Part 8 of the bill deals with the enforcement of the Victorian provisions. The bill includes updated Victorian standard provisions for authorised persons, the enforcement powers of authorised persons and evidential and legal proceeding matters. The final parts of the bill deal with general matters, such as the provision for making regulations and transitional provisions from the existing 1994 act.

As outlined in the second-reading speech by the Minister for Health, the bill aims to reduce administrative and compliance costs for potential Victorian manufacturers. Manufacturers of therapeutic goods will find the requirements for the manufacture and sale of therapeutic goods in one piece of legislation which is always up to date. However, given the Brumby government’s deplorable record in reducing compliance and administrative costs across all business sectors, I have real hesitation in accepting that this outcome will be achieved. The red tape and bureaucratic minefield that has absolutely blossomed under this government is costing many Victorian jobs and is having a direct impact on the quality of life of so many Victorian families. Victorians quite rightly get very nervous when the Brumby government claims to be introducing legislation that will reduce input costs to business, when history has shown that over the last 10 years the opposite has occurred.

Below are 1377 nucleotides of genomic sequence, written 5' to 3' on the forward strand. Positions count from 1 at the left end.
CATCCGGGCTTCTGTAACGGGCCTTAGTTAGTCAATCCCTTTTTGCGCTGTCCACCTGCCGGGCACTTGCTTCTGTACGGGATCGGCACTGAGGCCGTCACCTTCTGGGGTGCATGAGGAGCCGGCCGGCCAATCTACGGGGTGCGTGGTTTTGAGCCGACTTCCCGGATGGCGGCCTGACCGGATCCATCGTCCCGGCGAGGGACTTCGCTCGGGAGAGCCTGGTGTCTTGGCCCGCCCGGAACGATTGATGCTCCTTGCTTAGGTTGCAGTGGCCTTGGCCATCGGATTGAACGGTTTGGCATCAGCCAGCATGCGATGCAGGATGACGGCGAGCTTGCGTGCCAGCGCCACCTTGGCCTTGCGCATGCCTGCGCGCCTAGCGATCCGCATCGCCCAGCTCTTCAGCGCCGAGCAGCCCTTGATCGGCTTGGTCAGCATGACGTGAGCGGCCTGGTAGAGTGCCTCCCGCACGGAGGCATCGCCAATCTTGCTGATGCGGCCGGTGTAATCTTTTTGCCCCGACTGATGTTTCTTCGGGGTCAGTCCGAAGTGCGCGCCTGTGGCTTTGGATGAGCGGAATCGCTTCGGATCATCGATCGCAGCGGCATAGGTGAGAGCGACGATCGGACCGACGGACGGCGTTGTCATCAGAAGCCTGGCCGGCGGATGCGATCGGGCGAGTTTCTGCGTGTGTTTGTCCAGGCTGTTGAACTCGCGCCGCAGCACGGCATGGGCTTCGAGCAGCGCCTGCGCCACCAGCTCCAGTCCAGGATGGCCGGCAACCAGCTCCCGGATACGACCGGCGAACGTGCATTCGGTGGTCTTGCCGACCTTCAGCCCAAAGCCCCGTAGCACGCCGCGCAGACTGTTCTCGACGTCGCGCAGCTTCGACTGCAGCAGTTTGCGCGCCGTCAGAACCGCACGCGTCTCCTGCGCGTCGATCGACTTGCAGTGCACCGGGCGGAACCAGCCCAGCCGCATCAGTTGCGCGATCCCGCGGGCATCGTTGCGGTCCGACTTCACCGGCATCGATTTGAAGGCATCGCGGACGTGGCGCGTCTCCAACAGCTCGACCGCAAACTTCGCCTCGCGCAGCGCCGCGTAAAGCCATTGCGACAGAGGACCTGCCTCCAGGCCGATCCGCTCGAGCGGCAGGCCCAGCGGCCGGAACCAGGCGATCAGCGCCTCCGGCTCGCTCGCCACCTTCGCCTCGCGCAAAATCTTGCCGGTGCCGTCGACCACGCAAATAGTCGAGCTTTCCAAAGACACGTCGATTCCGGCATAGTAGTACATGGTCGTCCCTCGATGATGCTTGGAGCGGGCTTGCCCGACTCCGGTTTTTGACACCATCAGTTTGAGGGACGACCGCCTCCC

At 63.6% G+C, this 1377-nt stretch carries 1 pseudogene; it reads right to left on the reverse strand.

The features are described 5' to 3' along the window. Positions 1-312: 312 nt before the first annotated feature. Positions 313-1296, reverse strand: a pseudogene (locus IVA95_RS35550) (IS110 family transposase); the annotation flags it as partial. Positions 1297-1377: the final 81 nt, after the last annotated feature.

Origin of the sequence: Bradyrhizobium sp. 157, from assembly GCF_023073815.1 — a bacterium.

In conclusion, it is for this reason that I cannot give unqualified support to this bill. However, I will be supporting the coalition by not opposing this legislation.